The folks who have been pushing the ludicrous claim that Barack Obama wasn't born in the US of A -- a fringe of a fringe -- have gotten way too much media attention. But it's been fascinating to watch how people on the right have handled this embarrassment.
And then Kurtz includes several paragraphs about the birthers, bringing the section to 491 words.
Not mentioned: Lou Dobbs or Jonathan Klein or CNN.
This is ridiculous. The most prominent of the "folks who have been pushing the ludicrous claim" is CNN's Lou Dobbs. CNN president Jonathan Klein defends Dobbs, and blasts Dobbs' critics. And the Washington Post's media critic is afraid to so much as mention them -- and, coincidentally, he draws a paycheck from CNN, too.
It's long past time for the Washington Post's ombudsman and editors to weigh in on Kurtz's behavior. The problem isn't just that Kurtz has a conflict of interest -- that has long been obvious, and the Post is obviously OK with it. But Kurtz's refusal to deal with this story appropriately shows that his reporting is affected by that conflict of interest.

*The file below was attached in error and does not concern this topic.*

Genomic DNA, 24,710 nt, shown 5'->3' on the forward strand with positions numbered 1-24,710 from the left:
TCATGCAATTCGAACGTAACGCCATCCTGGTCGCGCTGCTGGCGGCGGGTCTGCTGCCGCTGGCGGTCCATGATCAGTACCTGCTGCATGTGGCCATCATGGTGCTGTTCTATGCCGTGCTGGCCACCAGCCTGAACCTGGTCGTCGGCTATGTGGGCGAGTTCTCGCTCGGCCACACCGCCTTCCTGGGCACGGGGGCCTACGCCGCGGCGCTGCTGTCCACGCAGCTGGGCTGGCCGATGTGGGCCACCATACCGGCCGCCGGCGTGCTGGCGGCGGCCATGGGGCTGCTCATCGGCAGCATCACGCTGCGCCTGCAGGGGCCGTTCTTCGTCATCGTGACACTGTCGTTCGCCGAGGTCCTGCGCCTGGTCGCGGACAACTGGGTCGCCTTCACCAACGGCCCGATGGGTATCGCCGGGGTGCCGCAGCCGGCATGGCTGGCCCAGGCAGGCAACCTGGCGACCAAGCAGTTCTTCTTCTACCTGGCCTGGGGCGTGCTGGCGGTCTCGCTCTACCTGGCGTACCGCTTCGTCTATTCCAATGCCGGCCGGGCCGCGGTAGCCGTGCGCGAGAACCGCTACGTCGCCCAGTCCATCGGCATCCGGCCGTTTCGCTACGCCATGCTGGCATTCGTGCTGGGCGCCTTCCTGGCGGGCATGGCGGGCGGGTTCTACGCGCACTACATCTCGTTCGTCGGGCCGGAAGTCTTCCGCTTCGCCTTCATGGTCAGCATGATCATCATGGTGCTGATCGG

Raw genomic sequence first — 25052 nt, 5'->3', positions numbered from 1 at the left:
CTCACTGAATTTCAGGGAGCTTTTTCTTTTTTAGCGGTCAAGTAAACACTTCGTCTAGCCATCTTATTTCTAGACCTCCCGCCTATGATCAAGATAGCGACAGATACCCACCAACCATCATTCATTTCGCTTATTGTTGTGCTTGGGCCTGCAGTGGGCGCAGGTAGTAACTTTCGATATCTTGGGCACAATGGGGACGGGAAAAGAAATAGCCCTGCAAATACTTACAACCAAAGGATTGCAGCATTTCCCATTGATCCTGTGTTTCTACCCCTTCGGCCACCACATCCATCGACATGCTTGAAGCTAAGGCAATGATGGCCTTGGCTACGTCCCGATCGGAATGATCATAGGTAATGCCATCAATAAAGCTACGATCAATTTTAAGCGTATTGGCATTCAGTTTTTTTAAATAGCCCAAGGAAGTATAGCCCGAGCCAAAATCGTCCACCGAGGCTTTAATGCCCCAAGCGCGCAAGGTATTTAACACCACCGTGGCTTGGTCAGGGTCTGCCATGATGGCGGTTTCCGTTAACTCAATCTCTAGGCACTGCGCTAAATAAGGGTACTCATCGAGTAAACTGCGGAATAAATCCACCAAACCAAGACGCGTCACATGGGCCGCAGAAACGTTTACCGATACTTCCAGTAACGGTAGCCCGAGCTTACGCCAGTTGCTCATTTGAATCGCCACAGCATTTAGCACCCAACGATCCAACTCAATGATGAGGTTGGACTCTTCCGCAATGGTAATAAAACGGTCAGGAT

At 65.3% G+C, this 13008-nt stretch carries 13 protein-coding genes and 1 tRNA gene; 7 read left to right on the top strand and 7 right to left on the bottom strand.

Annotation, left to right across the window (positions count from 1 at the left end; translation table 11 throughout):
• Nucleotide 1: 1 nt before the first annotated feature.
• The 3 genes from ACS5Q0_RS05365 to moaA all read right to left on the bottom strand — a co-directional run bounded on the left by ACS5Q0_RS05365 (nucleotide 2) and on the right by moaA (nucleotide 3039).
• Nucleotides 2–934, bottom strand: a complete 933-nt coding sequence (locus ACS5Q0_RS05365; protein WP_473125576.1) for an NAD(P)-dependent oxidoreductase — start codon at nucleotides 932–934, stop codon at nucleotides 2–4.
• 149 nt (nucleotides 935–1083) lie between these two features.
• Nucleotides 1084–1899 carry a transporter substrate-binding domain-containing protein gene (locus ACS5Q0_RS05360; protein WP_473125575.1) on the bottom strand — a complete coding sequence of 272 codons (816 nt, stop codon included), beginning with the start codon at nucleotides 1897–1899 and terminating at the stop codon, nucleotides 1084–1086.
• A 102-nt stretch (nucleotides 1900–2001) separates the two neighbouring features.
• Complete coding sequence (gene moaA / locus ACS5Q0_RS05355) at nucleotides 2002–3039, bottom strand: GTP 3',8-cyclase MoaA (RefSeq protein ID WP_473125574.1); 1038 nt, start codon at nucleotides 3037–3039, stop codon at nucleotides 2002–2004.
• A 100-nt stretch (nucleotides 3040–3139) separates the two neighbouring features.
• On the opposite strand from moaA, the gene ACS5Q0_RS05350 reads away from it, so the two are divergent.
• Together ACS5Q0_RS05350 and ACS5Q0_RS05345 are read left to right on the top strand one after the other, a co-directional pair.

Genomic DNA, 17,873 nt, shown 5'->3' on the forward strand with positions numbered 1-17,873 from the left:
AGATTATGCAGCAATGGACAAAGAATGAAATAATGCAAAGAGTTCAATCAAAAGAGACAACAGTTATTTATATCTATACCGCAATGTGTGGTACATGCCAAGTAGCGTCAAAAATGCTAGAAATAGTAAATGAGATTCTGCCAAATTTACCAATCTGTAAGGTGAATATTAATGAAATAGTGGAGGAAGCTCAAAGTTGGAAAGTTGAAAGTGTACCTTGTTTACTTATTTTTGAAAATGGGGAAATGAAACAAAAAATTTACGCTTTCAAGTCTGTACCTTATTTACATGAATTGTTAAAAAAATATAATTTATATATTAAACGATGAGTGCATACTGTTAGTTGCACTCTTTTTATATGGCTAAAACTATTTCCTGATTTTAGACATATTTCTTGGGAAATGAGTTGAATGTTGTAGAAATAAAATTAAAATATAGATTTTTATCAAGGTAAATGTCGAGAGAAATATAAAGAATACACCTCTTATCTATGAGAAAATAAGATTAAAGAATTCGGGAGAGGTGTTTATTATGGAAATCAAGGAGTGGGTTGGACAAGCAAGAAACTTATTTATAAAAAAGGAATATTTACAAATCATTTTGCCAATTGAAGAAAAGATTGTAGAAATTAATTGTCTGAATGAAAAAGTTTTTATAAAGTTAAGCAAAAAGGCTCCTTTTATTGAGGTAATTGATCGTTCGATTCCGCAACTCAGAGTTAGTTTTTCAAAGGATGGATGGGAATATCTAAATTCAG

From Lisa de Moraes' July 29 Washington Post column:
Sadly, TV critics mostly wanted to talk about Lou Dobbs, host of the news network's "I'm Lou Dobbs and You're Not," and his ongoing gasbagging about President Obama not coughing up his birth certificate.
Dobbs thinks that Obama should produce it to put to rest rantings and rumors that he's not actually a natural-born U.S. citizen and therefore not eligible to be president. Not producing the birth certificate looks pretty fishy, Dobbs has insinuated.
"There are two strands to this story," CNN/U.S. President Jon Klein began to explain patiently to the critics. "There are the facts and then there is the flap. What Lou, and everybody else at CNN, has done is very clearly report and run down the facts."
There is no doubt, Klein acknowledged, that Obama was born in Hawaii. "And Lou Dobbs has reported that over and over again."
Separate from that, Klein said, is the issue of people who believe it anyway. Dobbs, Klein explained, is merely "exploring those flaps."
"But it's a dead issue," he added.